Katharine Towers on ‘The Art of Fugue’

20 October 2010

Katharine Towers shares some of the ideas behind a poem from her collection The Floating Man.

by Katherine Towers

The Art of Fugue

The violins pronounce their notes with care,
as if they are a question. 
The flutes concur and answer in shy voices.

This is a beautiful subject. It bears repeating
by more solemn instruments, which yawn 
and clamber to their feet: yes, they suppose they feel the same.

There's a sudden clamour of delight 
that things could be so simple:
the clean white sail of a tune making everything good.

If they could find a way to make an end, 
they would do it now, using their own words.

From The Floating Man © Katharine Towers 2010, published by Picador

I wrote the poem at a time when I had been listening to and reading about Glenn Gould, the extraordinary and eccentric Canadian pianist who recorded lots of Bach, including some of 'The Art of Fugue' on the organ. I was struck by his quotation about the way that a fugue seems not to want to end, and started to think about how it might feel to be trapped inside as one of the instruments playing the notes.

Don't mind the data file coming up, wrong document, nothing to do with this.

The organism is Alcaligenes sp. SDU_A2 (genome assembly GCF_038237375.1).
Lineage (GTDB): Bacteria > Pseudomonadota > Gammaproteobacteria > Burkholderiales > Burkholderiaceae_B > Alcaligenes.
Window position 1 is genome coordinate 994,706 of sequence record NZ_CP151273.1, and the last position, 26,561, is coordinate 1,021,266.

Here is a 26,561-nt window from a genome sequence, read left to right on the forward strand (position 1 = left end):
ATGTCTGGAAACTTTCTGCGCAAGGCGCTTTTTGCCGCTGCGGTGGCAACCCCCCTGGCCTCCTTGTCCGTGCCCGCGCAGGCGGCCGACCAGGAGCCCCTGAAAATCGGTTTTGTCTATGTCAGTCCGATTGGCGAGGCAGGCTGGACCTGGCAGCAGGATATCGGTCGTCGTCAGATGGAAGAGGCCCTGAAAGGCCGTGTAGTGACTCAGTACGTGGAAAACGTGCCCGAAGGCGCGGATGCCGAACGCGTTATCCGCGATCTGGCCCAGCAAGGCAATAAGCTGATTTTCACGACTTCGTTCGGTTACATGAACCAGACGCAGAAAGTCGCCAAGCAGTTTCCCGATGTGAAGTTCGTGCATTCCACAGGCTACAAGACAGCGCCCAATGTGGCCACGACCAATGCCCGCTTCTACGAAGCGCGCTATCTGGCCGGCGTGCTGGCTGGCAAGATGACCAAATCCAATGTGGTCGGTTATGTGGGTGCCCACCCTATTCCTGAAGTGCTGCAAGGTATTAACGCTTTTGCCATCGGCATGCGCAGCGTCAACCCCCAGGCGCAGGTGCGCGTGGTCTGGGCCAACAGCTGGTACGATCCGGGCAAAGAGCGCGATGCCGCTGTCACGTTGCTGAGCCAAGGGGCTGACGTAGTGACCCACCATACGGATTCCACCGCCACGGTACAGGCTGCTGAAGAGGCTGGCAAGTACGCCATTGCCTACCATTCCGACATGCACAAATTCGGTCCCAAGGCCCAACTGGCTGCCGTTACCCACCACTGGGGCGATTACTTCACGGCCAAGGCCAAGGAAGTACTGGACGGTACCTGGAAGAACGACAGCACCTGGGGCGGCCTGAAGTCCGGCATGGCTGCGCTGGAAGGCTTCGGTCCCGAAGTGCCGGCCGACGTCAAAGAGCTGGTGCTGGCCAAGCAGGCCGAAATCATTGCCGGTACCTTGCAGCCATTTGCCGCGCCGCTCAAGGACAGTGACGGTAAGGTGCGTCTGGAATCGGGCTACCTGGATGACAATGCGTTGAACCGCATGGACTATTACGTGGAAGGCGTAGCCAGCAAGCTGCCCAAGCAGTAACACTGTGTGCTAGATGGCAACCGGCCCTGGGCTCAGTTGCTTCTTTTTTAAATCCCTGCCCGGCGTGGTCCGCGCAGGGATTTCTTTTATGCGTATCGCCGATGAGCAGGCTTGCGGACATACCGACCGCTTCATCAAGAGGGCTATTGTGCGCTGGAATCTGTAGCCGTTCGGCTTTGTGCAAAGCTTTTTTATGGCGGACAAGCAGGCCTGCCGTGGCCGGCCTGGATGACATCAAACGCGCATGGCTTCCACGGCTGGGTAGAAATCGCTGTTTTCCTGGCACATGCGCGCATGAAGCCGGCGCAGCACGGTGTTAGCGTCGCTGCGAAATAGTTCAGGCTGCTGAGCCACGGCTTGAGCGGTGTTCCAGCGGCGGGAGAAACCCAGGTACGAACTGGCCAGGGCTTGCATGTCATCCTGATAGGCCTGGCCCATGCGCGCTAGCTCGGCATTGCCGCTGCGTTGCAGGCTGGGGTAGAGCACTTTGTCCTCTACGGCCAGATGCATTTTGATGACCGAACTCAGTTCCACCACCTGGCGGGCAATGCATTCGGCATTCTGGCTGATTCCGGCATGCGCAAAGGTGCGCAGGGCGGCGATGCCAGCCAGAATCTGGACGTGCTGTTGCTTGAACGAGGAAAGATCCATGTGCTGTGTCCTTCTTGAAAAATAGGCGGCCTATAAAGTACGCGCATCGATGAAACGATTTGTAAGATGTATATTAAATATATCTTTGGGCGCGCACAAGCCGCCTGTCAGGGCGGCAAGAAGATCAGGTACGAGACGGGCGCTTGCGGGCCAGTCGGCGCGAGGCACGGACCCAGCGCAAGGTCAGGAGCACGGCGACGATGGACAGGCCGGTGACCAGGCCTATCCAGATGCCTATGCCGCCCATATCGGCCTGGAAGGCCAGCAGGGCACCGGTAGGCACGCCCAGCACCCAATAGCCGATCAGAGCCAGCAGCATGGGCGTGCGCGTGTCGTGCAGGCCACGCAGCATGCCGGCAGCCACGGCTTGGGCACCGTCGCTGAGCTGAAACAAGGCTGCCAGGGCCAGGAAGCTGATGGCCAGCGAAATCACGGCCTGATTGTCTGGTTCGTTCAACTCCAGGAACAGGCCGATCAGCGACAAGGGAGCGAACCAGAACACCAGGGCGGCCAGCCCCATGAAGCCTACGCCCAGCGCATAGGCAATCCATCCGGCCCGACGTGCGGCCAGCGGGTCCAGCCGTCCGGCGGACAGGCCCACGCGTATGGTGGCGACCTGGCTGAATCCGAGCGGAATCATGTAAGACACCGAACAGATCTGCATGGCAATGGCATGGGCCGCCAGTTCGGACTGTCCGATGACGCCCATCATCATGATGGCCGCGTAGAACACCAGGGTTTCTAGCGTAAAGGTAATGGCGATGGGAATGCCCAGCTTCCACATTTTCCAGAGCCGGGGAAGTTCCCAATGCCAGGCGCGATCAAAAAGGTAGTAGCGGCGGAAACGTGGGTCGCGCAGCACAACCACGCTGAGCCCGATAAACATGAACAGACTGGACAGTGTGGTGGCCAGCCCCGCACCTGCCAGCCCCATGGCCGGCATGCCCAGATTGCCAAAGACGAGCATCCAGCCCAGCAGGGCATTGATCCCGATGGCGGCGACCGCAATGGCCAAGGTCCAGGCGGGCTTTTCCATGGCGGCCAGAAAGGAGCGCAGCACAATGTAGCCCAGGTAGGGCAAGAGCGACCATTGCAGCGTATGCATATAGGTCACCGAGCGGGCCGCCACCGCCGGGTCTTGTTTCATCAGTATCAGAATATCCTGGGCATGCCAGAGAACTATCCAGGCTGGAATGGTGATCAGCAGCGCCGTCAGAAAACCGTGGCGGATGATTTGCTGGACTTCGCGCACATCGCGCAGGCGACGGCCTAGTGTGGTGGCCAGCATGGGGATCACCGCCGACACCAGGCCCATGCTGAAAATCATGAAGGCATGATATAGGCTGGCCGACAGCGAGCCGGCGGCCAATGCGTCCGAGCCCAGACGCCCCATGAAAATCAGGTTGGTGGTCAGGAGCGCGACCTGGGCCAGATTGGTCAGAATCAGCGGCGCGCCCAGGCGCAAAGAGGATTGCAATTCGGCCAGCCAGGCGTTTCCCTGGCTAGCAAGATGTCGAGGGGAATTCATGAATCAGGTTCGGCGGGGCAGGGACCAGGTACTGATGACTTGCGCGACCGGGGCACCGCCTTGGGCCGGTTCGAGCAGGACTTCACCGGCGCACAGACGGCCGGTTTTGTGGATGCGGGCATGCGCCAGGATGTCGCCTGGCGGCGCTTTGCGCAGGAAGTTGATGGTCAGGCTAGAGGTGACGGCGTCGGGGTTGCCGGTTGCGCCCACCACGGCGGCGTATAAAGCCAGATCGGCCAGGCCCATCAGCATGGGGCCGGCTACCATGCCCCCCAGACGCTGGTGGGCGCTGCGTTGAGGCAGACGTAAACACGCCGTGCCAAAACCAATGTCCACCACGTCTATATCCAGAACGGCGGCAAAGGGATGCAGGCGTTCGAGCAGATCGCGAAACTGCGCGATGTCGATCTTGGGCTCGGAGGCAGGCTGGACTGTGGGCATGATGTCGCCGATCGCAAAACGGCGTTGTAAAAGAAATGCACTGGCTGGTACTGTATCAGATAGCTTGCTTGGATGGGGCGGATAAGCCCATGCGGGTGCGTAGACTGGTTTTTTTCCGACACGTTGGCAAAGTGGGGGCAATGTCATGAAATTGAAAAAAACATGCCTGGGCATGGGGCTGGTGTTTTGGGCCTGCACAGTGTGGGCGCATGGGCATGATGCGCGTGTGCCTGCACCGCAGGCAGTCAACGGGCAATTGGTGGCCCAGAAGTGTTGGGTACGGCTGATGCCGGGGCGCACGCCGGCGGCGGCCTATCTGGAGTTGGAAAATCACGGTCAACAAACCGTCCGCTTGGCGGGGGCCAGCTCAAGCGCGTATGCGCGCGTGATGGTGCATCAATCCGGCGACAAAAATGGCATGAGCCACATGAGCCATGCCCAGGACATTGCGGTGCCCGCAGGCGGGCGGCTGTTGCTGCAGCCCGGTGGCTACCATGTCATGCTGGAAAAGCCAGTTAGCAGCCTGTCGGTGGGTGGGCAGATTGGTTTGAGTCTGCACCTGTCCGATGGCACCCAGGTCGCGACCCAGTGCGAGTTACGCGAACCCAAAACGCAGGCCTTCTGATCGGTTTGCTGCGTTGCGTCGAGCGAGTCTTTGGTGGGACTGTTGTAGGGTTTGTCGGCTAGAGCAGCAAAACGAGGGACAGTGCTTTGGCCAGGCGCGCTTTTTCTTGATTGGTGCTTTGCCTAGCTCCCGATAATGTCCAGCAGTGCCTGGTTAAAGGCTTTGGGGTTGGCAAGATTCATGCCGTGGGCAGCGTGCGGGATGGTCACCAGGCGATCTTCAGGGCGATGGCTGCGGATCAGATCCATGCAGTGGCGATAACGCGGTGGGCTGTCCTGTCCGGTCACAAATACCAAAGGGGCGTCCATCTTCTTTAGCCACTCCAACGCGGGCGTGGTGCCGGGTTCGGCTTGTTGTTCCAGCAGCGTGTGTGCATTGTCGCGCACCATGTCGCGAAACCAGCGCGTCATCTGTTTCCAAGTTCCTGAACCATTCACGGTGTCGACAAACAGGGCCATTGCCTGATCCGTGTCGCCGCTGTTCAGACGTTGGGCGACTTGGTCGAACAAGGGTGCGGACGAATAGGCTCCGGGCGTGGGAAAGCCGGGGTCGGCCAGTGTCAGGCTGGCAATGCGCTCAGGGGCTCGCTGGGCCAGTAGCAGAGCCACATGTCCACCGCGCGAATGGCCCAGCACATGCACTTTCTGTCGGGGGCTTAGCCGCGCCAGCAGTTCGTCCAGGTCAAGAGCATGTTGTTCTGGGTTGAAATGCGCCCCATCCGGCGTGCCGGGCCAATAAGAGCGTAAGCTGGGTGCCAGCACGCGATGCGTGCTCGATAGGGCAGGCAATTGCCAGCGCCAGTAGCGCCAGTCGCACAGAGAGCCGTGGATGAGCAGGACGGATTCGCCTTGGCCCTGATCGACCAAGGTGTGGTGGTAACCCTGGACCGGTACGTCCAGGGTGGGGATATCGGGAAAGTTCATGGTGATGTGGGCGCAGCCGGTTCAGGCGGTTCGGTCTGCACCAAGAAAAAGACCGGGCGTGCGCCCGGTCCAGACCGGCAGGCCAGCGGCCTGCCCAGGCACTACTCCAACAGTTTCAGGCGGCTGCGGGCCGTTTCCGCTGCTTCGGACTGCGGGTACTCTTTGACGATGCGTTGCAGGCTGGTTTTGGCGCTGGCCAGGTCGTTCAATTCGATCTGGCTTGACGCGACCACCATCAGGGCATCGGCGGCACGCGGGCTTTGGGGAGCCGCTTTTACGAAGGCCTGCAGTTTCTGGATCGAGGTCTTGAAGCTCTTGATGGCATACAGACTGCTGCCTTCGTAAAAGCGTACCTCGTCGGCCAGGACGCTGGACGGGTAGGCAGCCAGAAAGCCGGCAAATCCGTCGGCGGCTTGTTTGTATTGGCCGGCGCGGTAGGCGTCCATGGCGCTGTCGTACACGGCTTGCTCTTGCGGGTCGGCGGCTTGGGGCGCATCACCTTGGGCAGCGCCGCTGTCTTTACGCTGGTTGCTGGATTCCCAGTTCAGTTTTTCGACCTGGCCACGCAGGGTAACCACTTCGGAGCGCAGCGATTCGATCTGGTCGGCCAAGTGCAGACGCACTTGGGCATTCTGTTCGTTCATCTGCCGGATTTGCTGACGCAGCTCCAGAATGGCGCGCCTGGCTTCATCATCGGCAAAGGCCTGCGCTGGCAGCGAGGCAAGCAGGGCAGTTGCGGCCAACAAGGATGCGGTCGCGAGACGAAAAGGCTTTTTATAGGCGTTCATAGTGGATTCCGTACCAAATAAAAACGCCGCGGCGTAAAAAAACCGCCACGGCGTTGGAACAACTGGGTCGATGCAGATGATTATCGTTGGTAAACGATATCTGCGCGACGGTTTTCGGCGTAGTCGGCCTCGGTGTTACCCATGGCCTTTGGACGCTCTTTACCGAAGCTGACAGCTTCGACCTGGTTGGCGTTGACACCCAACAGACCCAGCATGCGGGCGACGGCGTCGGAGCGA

At the back of my mind I probably also had the quotation that forms the book's epigraph - Mendelssohn's idea that the language of music is uniquely precise and articulate. Somehow, the two quotations came together to lead me to the poem's closing thought - that the entrapped instruments could only escape via a language other than music. 

I love the moment that happens quite often in fugues when the various melodic strands come together briefly. I've no idea why it makes me think of a sailing boat catching the wind, but it does.

 

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